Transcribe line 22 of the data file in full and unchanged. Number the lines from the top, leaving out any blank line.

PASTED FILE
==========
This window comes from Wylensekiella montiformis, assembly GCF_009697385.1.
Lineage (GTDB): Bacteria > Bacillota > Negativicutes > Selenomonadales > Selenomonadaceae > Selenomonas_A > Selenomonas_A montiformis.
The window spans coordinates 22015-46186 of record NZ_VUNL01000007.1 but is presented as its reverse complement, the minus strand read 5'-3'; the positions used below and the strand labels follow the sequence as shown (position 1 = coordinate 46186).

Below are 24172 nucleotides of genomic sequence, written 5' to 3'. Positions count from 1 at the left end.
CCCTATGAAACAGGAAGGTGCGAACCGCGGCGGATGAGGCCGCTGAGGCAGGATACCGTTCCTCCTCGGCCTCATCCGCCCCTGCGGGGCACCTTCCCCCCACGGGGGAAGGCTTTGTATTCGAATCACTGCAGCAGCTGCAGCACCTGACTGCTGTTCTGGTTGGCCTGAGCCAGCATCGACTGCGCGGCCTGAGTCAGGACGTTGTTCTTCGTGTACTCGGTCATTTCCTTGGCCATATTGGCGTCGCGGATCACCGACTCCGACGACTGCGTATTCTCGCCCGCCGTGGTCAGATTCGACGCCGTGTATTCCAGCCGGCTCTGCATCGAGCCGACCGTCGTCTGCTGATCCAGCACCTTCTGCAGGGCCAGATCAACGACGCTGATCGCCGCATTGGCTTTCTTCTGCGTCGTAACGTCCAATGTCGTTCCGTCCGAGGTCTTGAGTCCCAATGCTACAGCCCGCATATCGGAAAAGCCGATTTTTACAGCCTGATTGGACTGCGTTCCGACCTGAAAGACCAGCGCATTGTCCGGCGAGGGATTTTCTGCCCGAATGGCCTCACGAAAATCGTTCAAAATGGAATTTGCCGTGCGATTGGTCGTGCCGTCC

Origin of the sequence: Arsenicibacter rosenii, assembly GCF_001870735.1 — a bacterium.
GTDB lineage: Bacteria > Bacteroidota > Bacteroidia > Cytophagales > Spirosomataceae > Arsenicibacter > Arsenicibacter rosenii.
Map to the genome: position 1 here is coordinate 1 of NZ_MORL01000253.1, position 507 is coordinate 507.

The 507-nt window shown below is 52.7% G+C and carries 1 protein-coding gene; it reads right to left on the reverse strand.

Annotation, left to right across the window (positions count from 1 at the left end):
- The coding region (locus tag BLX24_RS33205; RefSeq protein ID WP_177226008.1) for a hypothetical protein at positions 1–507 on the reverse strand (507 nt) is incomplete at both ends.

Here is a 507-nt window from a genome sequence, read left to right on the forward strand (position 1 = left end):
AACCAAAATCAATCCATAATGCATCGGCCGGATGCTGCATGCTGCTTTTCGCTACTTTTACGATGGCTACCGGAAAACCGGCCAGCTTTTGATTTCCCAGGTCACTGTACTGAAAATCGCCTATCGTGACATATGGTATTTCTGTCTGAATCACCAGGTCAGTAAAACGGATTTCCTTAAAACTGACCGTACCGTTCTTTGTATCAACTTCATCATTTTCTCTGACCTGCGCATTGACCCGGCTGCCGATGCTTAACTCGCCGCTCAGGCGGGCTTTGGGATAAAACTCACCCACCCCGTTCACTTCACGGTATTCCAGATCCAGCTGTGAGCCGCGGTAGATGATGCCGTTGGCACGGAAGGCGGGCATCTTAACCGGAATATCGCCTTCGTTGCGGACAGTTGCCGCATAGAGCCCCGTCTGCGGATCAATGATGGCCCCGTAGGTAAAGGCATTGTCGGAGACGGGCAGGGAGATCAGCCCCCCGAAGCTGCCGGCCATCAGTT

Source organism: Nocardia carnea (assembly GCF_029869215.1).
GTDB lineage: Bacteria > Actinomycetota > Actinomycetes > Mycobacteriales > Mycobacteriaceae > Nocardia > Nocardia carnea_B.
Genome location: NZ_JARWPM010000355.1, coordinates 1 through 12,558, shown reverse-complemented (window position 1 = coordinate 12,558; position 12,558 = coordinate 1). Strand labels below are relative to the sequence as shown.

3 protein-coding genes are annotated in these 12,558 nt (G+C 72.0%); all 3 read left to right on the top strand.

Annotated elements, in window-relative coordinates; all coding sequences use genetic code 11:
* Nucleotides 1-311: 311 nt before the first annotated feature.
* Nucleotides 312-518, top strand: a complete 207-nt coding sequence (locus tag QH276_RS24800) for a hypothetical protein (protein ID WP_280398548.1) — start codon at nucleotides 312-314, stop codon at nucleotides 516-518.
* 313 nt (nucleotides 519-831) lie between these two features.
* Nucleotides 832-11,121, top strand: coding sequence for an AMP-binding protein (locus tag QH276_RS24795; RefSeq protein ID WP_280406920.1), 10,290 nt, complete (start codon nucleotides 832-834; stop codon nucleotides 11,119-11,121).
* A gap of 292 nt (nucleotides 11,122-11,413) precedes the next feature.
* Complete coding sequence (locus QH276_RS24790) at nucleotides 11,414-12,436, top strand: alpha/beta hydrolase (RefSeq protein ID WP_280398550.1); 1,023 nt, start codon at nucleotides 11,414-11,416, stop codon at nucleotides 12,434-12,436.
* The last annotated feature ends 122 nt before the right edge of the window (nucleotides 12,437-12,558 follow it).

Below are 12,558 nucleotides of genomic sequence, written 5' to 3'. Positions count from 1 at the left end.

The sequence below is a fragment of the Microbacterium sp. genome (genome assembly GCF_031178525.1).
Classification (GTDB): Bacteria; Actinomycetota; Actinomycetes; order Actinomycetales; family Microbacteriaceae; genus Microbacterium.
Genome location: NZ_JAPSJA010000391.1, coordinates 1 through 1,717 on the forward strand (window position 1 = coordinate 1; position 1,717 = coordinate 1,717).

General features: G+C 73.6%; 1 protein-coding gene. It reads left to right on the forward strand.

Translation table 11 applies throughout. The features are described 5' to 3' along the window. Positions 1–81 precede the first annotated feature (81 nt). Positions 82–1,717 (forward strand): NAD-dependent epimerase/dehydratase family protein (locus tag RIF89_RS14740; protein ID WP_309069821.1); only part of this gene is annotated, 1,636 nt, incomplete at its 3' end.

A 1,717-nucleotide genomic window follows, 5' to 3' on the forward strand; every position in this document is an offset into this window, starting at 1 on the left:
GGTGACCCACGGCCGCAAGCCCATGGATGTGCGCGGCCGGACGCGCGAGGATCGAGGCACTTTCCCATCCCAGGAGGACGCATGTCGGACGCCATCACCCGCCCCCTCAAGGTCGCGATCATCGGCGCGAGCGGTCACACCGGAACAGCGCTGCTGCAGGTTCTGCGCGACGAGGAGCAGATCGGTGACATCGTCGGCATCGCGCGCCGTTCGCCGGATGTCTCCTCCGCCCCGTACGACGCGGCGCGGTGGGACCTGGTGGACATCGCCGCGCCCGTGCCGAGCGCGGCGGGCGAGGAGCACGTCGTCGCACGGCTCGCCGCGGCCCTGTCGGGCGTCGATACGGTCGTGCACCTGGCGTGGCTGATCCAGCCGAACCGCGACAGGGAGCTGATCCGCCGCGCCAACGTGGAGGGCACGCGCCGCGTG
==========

* Nucleotides 832-11,121, top strand: coding sequence for an AMP-binding protein (locus tag QH276_RS24795; RefSeq protein ID WP_280406920.1), 10,290 nt, complete (start codon nucleotides 832-834; stop codon nucleotides 11,119-11,121).